Government bans machetes and zombie knives

The government has introduced a new ban on zombie-style knives and machetes that have no practical use and will give police more powers to seize knives

Machetes and zombie-style knives with no practical use will be banned and police will have more powers to seize them in a bid to crack down on their use in devastating street violence.

Under the measures, machetes and knives that are designed to look intimidating and threatening, known as zombie-style knives, will be made illegal.

The maximum penalty for the importation, manufacturing, possession and sale of these newly proscribed weapons will also be increased from six months to two years, as will the maximum penalty for sales to under-18s.

Police will also be given new powers to seize and destroy knives found on private premises if there are reasonable grounds to believe the blade will be used in a serious crime. Previously, police could not seize knives found during a search on a property, even if they had suspicions of criminal use.

In addition, the Home Office will introduce a new offence for possession of bladed articles with the intention to endanger life or cause fear of violence, and will ask the Sentencing Council to consider amending sentencing guidelines for the possession of bladed articles and offensive weapons so these are treated more seriously than possession of a non-prohibited weapons.

Policing Minister Chris Philp said:

"One life lost to knife crime is one too many, and we must do all we can to stop the vile thugs who carry dangerous weapons from their campaign of intimidation and violence.

"Zombie-style knives and machetes serve no other purpose but to inflate criminal egos and endanger lives. There is no reason to own these types of weapons.

"That is why we are banning these knives and making sentencing more severe, so our communities can be reassured that this violent criminality will face the punishments they deserve, and lives will be saved."

Today’s announcement builds on the government’s action taken to take dangerous weapons off our streets, banning zombie knives in 2016 and cyclone knives in 2019.

On the back of the 2016 ban of zombie knives, some retailers continued to sell these kinds of weapons but evaded breaking the law by removing the threatening wording on the blade or handle that incites violence. Today’s announcement closes this loophole, banning these ‘zombie style’ knives and machetes that do not have this threatening writing, but are just as dangerous.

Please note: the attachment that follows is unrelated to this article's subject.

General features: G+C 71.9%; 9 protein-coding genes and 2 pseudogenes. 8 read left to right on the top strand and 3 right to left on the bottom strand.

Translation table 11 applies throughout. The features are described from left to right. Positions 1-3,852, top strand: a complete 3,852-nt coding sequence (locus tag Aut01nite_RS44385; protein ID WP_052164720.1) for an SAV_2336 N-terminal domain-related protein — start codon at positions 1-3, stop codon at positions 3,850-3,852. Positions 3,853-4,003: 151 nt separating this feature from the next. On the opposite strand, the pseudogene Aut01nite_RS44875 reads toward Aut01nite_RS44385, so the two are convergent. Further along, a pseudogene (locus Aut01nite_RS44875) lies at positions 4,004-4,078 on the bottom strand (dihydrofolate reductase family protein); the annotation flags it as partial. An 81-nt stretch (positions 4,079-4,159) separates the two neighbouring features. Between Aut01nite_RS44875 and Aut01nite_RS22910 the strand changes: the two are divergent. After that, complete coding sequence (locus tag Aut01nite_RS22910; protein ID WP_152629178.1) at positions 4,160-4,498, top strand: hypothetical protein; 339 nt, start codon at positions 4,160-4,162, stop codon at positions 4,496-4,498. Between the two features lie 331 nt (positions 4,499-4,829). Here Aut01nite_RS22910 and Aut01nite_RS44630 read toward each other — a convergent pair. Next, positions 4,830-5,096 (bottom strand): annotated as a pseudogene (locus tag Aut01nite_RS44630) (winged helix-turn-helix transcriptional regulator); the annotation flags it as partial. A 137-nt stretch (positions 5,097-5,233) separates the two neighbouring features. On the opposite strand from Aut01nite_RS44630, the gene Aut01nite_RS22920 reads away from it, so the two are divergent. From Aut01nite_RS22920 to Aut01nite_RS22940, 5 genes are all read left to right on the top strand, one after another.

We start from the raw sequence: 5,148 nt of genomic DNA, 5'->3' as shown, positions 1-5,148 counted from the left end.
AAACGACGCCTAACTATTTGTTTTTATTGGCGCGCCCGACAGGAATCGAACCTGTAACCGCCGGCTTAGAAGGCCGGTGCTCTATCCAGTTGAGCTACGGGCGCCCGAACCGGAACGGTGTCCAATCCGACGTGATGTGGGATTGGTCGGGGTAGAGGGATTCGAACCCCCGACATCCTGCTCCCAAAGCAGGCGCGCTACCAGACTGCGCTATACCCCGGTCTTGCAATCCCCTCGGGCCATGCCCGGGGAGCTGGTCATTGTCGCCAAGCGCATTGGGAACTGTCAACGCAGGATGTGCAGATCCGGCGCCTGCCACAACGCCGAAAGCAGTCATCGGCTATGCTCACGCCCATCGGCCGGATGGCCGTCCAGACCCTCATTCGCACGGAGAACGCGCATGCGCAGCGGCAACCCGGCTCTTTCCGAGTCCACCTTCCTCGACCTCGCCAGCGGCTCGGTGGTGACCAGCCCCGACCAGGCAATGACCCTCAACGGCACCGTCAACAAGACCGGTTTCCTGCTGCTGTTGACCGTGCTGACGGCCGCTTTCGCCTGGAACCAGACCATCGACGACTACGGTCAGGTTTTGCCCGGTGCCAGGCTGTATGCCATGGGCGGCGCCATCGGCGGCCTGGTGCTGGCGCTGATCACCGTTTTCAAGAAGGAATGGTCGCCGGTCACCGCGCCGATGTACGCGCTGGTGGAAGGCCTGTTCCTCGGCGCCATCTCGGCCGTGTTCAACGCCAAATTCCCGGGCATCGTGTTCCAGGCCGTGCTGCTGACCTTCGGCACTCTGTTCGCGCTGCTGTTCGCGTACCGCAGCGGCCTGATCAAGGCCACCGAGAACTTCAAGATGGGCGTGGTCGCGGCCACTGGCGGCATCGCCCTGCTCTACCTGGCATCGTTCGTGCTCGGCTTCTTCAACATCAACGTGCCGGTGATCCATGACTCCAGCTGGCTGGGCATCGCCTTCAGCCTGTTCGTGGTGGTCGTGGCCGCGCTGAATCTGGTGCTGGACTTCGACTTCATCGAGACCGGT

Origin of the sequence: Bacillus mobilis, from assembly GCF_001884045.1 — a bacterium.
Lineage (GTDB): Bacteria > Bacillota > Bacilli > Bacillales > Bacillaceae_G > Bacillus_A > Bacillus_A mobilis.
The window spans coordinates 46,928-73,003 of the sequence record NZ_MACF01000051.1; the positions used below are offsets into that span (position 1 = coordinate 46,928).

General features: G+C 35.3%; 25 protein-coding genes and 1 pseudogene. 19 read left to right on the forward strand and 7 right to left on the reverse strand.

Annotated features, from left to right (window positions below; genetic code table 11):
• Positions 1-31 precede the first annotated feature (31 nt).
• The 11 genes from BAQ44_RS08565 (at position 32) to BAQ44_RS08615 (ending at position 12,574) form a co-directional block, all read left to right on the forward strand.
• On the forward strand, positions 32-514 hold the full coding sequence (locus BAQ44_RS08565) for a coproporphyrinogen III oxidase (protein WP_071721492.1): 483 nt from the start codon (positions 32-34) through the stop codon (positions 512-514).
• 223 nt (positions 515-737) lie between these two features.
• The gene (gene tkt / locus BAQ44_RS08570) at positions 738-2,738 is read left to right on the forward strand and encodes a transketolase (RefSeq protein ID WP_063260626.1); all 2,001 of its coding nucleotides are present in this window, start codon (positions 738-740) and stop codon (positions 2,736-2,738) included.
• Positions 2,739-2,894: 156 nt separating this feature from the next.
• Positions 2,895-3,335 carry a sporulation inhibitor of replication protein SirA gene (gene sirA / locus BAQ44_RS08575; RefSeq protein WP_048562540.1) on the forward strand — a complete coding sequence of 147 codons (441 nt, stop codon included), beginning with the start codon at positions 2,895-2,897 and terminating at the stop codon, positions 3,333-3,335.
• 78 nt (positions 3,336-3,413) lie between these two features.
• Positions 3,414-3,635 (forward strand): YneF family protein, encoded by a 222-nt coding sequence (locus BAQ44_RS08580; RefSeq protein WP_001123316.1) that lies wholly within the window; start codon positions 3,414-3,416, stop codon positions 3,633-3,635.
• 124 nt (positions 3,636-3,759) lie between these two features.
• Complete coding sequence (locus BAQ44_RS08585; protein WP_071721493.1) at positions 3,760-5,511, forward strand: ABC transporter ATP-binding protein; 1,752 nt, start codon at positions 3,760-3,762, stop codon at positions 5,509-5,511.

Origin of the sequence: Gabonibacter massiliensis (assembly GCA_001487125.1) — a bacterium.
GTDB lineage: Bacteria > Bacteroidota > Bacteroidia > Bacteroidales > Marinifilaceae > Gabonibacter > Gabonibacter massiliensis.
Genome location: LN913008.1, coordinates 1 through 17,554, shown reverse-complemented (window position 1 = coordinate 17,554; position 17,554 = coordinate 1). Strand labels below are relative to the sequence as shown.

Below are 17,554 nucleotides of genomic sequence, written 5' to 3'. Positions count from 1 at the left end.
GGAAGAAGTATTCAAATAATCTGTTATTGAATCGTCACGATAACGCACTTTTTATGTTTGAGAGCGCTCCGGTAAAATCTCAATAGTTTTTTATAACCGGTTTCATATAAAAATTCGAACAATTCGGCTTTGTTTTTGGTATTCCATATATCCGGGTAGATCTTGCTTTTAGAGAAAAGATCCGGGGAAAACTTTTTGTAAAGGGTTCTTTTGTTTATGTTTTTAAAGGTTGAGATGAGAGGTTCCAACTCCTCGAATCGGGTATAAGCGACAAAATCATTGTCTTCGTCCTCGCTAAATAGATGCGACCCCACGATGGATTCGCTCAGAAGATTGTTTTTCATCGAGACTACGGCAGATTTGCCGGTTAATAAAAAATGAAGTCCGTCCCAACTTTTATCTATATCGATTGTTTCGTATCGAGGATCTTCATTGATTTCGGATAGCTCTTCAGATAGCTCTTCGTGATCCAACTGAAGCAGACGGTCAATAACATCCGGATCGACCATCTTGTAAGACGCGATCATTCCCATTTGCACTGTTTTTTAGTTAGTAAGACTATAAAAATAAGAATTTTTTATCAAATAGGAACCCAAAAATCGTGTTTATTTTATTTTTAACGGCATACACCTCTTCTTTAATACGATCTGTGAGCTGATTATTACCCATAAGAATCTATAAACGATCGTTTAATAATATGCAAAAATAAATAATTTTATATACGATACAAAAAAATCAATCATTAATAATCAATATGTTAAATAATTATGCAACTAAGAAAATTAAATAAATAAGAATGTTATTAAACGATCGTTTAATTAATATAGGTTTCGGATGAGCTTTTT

Steel Warriors Head of Operations Christian d’Ippolito said:

"Steel Warriors approve of the new measures regarding the ban of machetes and certain types of knives; weapons like these should not be available to young people, they have no place in modern society and should not be glorified.

"At Steel Warriors we believe that lives should be built by steel, not destroyed by it. We melt down confiscated knives and recycle them into outdoor gyms, we then provide free community classes to transform the lives of young people affected by crime, violence and social exclusion, giving them the confidence they need to create positive futures."

National Police Chiefs’ Council Knife Crime Lead, Commander Stephen Clayman, said:

"Every day as police officers we see first-hand the devastating effects of these deadly weapons on the lives of individuals, particularly young people, and we must always look at what action can be taken to prevent access to knives that are used for violence, intimidation and harm.

"The proposals in the consultation followed extensive collaboration between the Home Office and the NPCC National Knife Crime working group. Together, we worked to develop practical, sustainable solutions to remove these lethal weapons from our streets.

"These five proposals will all offer additional robust measures to deal with those who seek to use knives for violence. Ultimately, when used appropriately, they provide a greater means to protect the public and safeguard our communities.

"We look forward to working with government on the next steps for making these proposals a reality, strengthening our fight against knife crime."

Under a new definition included in these measures, a zombie-style knife is any bladed weapon over eight inches in length with a plain cutting edge and sharp pointed end that also has either a serrated cutting edge, more than one hole in the blade, or multiple sharp points like spikes.

The measures come as the government responds to a public consultation launched in April this year, which carefully considered responses from individuals, manufacturers, retailers and trade organisations that rely on bladed items. Specific exemptions will be made for legitimate articles such as objects of historical importance and those that are hand-made, in order to avoid negative impacts on the antiques market and British-made industries that rely on top-end, high-value blades that are highly unlikely to end up in the hands of criminals.

The new measures are part of the government’s drive to rid communities of serious violence, and follows the removal of 100,000 knives and offensive weapons from our streets through stop and search, surrender initiatives and other targeted police action since 2019.

The government’s Violence Reduction Units (VRUs) are bringing together local partners to tackle the drivers of violence in their area by delivering early intervention and prevention programmes to divert young people away from a life of crime in the 20 areas worst affected by serious violence. They have reached over 215,000 vulnerable young people in their third year of funding alone, with the government investing £170 million into their development.

The measures will be legislated when Parliament allows.

Home Office
The Rt Hon Chris Philp MP